We contacted Microsoft for comment. It did not reply to the specific questions posed but instead pointed us toward online material on agreements with wind farms, use of battery storage, and plans to reduce water use.
There are a dozen other live licence applications before the EPA. Nine of the 12 applications are linked to Amazon and run directly from the grid, while some of the data centres have battery storage and solar panels to cover a small portion of energy needs.
These data centres are not planning to install gas plants but are seeking EPA licences for their back-up generators which now need to be used to power their facilities when the grid is under stress. We contacted Amazon but it did not reply at the time of publication.
There are almost 350 back-up diesel generators currently registered with the EPA. Dr Patrick Brodie, an assistant professor in UCD researching the environmental politics of digital infrastructure, is concerned about the potential climate ramifications if these generators are used more frequently.
While to date, operators have rarely had to use their back-up generation, Brodie said that this is now “a very real possibility” with energy shortages coming up this winter.
“So, in a situation where they need to be running constantly on this backup power, that’s a huge problem,” according to Brodie.
UCC’s Paul Deane told us the idea that we would be speaking about the very real possibility of data centres using their back-up generators for more than just testing would have appeared “ridiculous” this time last year.
Supporting climate goals
Cloud Infrastructure Ireland (CII), an Ibec trade association that represents the likes of Amazon, Google and Microsoft, told us that climate concerns are unfounded.
CII pointed, for example, to research it commissioned from Baringa consultants this year that, it said, points to data centres as “critical enablers of decarbonisation”.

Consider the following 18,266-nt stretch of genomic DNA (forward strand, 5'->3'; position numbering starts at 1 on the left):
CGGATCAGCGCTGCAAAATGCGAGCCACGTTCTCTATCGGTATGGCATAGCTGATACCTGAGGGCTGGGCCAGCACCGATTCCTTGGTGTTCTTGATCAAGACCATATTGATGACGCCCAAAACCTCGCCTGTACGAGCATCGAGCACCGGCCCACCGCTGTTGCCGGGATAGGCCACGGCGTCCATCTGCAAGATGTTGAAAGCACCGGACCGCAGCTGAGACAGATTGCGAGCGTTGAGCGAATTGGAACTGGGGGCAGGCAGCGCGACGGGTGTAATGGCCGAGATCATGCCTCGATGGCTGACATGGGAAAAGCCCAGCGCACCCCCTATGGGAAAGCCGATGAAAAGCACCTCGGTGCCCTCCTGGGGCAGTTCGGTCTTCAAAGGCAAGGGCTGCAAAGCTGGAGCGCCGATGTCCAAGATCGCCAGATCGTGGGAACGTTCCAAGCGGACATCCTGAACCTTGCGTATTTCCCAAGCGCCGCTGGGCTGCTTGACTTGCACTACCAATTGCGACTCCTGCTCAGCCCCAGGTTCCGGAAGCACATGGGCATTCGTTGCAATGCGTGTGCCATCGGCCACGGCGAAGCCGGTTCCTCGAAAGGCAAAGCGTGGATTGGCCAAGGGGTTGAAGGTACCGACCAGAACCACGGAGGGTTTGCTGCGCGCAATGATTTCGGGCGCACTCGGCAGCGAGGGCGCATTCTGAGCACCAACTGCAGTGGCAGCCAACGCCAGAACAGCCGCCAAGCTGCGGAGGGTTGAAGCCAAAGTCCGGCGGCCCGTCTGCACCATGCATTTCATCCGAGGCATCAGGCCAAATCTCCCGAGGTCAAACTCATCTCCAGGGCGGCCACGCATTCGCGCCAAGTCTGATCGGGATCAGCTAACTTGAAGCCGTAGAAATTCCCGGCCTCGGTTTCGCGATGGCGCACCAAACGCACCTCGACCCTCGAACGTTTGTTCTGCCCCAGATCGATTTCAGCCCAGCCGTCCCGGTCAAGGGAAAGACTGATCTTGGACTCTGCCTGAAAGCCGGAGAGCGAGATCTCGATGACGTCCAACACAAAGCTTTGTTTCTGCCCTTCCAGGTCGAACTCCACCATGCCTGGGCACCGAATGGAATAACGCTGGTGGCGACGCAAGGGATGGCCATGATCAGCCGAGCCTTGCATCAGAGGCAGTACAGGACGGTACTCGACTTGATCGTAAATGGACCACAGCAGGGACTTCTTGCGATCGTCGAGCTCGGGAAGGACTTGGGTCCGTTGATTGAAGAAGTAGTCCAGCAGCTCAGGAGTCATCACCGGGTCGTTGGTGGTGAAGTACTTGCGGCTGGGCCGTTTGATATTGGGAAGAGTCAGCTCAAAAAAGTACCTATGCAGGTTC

“They significantly reduce the emissions from computing [as] they typically use 80% less energy than traditional on-premises servers to do the same amount of work,” a spokesperson said. “They reduce the need for travel and physical goods, lowering emissions from transport and manufacturing,” they added.
In 2013, EirGrid was satisfied that State plans at the time to source 40% of electricity from renewables by 2020 “should be able to satisfy the Data Centre thirst for green energy”.
This is no longer the case, however, with an EirGrid webinar with data centre operators in December 2019 – released under FOI – outlining how contracted data centre load at the time would require new power generation to be built out.
The industry, backed-up by Wind Energy Ireland, is keen to stress that it is now providing an alternative route-to-market for renewable energy through Corporate Power Purchase Agreements (CPPAs) that will help to decarbonise the Irish electricity sector.
A CPPA is an arrangement where a company procures renewable electricity through a direct contract with a renewable generator. According to Cloud Infrastructure Ireland, its members are “committed to sourcing our electricity from renewable sources”.